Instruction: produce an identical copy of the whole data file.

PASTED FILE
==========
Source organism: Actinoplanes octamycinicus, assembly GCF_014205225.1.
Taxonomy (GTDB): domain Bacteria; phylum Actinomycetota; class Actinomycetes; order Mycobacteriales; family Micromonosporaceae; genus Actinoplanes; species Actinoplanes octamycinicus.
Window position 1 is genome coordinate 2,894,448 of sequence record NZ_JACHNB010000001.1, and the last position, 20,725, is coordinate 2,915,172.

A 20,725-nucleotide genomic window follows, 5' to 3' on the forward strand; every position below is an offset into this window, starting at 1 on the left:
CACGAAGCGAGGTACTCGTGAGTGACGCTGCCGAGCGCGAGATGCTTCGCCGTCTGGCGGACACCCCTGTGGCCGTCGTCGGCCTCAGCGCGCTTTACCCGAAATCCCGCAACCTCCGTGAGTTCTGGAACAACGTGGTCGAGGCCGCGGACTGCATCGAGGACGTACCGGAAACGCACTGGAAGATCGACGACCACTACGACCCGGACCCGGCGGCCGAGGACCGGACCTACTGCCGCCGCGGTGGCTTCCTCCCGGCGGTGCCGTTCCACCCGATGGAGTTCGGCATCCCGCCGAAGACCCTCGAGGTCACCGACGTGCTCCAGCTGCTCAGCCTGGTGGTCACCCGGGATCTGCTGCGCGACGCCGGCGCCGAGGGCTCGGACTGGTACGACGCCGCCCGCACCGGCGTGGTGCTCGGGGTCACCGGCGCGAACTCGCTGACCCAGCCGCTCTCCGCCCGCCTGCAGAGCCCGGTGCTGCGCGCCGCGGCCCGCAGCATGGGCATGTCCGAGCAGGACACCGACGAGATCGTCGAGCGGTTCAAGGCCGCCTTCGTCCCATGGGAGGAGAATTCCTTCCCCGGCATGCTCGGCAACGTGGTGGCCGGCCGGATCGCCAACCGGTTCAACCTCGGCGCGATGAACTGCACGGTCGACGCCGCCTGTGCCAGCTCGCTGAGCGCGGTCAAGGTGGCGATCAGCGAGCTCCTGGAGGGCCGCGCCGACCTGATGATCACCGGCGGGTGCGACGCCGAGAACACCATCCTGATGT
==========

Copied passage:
Source organism: Actinoplanes octamycinicus, assembly GCF_014205225.1.
Taxonomy (GTDB): domain Bacteria; phylum Actinomycetota; class Actinomycetes; order Mycobacteriales; family Micromonosporaceae; genus Actinoplanes; species Actinoplanes octamycinicus.
Window position 1 is genome coordinate 2,894,448 of sequence record NZ_JACHNB010000001.1, and the last position, 20,725, is coordinate 2,915,172.

A 20,725-nucleotide genomic window follows, 5' to 3' on the forward strand; every position below is an offset into this window, starting at 1 on the left:
CACGAAGCGAGGTACTCGTGAGTGACGCTGCCGAGCGCGAGATGCTTCGCCGTCTGGCGGACACCCCTGTGGCCGTCGTCGGCCTCAGCGCGCTTTACCCGAAATCCCGCAACCTCCGTGAGTTCTGGAACAACGTGGTCGAGGCCGCGGACTGCATCGAGGACGTACCGGAAACGCACTGGAAGATCGACGACCACTACGACCCGGACCCGGCGGCCGAGGACCGGACCTACTGCCGCCGCGGTGGCTTCCTCCCGGCGGTGCCGTTCCACCCGATGGAGTTCGGCATCCCGCCGAAGACCCTCGAGGTCACCGACGTGCTCCAGCTGCTCAGCCTGGTGGTCACCCGGGATCTGCTGCGCGACGCCGGCGCCGAGGGCTCGGACTGGTACGACGCCGCCCGCACCGGCGTGGTGCTCGGGGTCACCGGCGCGAACTCGCTGACCCAGCCGCTCTCCGCCCGCCTGCAGAGCCCGGTGCTGCGCGCCGCGGCCCGCAGCATGGGCATGTCCGAGCAGGACACCGACGAGATCGTCGAGCGGTTCAAGGCCGCCTTCGTCCCATGGGAGGAGAATTCCTTCCCCGGCATGCTCGGCAACGTGGTGGCCGGCCGGATCGCCAACCGGTTCAACCTCGGCGCGATGAACTGCACGGTCGACGCCGCCTGTGCCAGCTCGCTGAGCGCGGTCAAGGTGGCGATCAGCGAGCTCCTGGAGGGCCGCGCCGACCTGATGATCACCGGCGGGTGCGACGCCGAGAACACCATCCTGATGT